The Australian Government Competition Policy Review released today has proposed reforms to Australia’s competition institutions, suggesting the establishment of the Australian Council for Competition Policy (ACCP).
Proposed as a new national competition institution, the ACCP would take on the information-gathering responsibilities currently being performed by the Australian Competition and Consumer Commission (ACCC).
“We intend this new body to reinvigorate the competition policy reform agenda, so it will have a significant advocacy role,” says review panel member and former head of the Australian Chamber of Commerce and Industry, Peter Anderson.
“The second thing we intend to do with it is give it a role that allows the ACCC to perform its most basic task, that is to be the regulator and enforcer, without having to cross the line into policy advocacy.”
The review has also proposed the creation of the Access and Pricing Regulator, which would see the roles of the Australian Energy Regulator (AER), the ACCC, and the National Competition Council (NCC) combined under one body.
“The National Competition Council has some limited responsibilities relating to access regulation, so this new regulator would take those responsibilities and also the responsibilities of the current Australian Energy Regulator,” says Anderson.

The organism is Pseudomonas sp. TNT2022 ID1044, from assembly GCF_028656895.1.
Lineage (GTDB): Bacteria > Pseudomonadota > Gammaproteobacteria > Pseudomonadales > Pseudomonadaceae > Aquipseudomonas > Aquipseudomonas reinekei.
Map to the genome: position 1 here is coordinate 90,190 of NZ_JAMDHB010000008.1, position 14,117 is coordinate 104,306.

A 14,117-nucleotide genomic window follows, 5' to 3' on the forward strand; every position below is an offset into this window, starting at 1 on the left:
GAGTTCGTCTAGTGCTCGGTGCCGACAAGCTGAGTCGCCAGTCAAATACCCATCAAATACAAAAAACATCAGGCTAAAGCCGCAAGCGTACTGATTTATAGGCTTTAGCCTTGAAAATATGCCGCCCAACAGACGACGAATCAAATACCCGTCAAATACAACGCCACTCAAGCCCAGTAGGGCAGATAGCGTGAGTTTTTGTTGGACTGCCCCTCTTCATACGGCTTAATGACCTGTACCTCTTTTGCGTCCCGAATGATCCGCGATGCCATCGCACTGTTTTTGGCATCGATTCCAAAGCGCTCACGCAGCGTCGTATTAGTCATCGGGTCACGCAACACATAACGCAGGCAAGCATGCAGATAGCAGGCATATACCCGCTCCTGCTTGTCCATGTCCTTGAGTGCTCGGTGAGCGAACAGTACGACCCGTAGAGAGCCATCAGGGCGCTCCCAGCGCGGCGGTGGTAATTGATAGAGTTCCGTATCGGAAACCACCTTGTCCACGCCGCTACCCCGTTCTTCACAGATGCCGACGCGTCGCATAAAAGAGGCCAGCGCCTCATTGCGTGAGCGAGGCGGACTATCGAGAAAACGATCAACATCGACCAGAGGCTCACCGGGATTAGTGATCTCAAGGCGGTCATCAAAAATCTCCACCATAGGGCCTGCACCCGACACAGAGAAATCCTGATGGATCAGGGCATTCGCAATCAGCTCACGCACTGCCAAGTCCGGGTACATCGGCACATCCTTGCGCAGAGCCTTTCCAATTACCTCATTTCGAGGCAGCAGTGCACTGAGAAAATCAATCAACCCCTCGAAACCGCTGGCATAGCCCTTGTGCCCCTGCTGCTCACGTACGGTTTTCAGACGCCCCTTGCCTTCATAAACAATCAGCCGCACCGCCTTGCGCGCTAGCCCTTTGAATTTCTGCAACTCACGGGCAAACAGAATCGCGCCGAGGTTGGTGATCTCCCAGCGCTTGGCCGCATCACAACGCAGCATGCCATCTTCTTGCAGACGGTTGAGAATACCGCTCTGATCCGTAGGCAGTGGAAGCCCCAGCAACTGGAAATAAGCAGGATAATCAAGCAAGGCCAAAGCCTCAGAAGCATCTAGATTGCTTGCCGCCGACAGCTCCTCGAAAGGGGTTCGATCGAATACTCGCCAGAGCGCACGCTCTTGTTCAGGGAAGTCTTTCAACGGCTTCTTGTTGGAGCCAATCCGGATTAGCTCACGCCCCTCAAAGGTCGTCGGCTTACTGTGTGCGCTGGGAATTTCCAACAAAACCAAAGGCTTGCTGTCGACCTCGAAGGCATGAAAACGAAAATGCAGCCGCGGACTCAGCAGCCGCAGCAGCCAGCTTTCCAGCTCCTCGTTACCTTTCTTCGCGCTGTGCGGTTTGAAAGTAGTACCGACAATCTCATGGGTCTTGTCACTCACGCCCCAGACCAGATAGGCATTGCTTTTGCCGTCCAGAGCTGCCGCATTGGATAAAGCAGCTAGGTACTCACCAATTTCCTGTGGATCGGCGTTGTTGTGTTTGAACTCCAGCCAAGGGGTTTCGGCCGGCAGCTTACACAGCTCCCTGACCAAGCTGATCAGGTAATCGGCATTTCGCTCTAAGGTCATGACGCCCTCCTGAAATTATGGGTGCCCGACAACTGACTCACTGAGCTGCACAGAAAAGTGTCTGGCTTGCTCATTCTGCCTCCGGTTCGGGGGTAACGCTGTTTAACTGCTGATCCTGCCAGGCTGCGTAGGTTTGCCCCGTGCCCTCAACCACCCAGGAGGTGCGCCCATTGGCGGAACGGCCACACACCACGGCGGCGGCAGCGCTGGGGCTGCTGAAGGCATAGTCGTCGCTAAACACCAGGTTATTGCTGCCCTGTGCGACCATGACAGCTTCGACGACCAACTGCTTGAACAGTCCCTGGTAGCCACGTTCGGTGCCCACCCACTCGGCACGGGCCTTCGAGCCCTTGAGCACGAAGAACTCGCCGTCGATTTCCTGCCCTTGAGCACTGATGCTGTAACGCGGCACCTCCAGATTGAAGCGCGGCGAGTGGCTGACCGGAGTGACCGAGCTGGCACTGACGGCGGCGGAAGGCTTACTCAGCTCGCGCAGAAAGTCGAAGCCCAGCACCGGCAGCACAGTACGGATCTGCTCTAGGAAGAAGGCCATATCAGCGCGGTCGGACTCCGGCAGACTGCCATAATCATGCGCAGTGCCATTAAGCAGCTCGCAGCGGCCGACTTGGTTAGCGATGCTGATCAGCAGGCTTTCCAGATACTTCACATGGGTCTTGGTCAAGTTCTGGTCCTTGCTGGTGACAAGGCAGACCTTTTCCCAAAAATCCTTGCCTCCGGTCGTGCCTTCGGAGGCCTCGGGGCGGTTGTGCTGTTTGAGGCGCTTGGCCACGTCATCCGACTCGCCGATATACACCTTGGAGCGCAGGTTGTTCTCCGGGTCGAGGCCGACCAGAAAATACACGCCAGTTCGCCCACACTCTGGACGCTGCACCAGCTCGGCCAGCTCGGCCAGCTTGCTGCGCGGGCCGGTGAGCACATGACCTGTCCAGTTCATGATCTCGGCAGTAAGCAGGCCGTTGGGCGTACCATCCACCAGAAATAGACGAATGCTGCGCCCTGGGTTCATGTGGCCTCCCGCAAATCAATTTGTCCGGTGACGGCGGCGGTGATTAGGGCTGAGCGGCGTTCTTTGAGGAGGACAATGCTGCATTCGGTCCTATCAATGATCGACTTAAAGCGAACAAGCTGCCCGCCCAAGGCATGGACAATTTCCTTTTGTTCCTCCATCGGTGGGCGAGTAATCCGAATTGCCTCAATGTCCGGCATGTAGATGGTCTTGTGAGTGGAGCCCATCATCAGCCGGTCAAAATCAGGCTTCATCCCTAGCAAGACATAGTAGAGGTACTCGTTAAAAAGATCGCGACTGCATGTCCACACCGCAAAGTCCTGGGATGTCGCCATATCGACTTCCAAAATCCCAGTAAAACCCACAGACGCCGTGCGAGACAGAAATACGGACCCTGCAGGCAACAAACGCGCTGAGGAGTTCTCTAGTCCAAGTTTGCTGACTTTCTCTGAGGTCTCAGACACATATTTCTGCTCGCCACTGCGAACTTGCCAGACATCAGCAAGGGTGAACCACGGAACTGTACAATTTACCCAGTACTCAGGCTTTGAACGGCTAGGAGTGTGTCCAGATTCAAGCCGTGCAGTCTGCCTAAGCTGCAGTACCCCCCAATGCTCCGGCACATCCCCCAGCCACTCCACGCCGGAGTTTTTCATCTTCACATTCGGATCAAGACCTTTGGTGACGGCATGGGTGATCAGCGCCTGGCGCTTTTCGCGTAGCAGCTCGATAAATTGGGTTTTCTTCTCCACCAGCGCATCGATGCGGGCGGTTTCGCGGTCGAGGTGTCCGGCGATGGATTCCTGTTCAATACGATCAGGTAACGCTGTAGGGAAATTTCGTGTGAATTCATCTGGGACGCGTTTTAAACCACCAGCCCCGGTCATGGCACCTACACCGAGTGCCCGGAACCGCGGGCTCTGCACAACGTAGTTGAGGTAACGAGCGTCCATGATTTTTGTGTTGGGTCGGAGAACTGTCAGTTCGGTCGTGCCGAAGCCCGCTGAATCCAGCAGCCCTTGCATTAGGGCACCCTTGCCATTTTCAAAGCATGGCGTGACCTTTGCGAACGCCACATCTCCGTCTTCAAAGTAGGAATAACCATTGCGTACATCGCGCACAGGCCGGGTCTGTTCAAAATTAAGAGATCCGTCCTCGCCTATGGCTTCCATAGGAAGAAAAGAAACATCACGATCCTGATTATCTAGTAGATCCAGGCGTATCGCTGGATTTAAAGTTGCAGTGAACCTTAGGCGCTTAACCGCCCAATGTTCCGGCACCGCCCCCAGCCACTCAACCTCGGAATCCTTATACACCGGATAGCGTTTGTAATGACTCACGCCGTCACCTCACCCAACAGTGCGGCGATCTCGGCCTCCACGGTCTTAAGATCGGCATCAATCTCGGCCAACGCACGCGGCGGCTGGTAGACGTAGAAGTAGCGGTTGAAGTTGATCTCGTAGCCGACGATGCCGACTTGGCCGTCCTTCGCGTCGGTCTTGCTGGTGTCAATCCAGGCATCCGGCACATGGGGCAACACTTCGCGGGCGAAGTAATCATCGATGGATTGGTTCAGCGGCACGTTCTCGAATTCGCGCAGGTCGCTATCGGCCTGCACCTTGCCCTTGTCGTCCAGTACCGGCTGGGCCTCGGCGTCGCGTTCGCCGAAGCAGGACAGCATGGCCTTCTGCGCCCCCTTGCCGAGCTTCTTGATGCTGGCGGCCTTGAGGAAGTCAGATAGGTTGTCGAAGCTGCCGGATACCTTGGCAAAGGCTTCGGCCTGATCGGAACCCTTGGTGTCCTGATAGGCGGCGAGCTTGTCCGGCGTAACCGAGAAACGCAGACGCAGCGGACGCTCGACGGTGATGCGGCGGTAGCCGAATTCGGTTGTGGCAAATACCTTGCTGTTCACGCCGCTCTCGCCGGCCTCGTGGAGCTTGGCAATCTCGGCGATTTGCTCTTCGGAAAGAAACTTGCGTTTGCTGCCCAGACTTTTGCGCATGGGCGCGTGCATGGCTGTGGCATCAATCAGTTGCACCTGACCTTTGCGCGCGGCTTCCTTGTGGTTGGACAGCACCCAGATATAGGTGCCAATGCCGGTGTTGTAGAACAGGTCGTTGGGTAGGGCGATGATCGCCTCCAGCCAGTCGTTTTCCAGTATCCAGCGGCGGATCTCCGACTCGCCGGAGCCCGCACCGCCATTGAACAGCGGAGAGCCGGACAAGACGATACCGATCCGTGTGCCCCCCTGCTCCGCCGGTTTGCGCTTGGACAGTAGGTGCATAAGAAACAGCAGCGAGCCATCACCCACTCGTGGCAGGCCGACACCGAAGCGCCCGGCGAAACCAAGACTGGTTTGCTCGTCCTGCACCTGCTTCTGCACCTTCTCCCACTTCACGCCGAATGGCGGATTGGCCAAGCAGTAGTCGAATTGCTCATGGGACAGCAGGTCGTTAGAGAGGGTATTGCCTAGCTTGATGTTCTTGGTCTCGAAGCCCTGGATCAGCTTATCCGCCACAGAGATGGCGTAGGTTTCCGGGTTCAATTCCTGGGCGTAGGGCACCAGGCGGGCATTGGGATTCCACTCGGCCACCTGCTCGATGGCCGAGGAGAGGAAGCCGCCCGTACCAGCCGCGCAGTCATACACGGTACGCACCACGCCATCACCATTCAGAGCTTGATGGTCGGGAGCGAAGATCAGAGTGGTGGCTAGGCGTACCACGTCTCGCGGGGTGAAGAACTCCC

“In the medium to longer term, once this body is established and the states have confidence in it, they may well see the merit in dissolving their own pricing regulators inside.”
It’s possible that a shake-up to the ACCC’s staff structure would occur under the new policy.
“Necessarily, there would be some changes. We haven’t gone into the details,” says Anderson. “The ACCC is a very strong and robust institution and we believe it is a very credible regulator and enforcer, but it has some of these extra roles.”
The policy calls for some big changes to the current competition bodies, and Anderson boils the proposal down to two major factors:
“One is to take it away from this broad public advocacy role, about where competition policy should start and finish, and secondly, on access and pricing, we believe there should be a second access and pricing regulator. I don’t think it would be right to say we are neutering the ACCC.”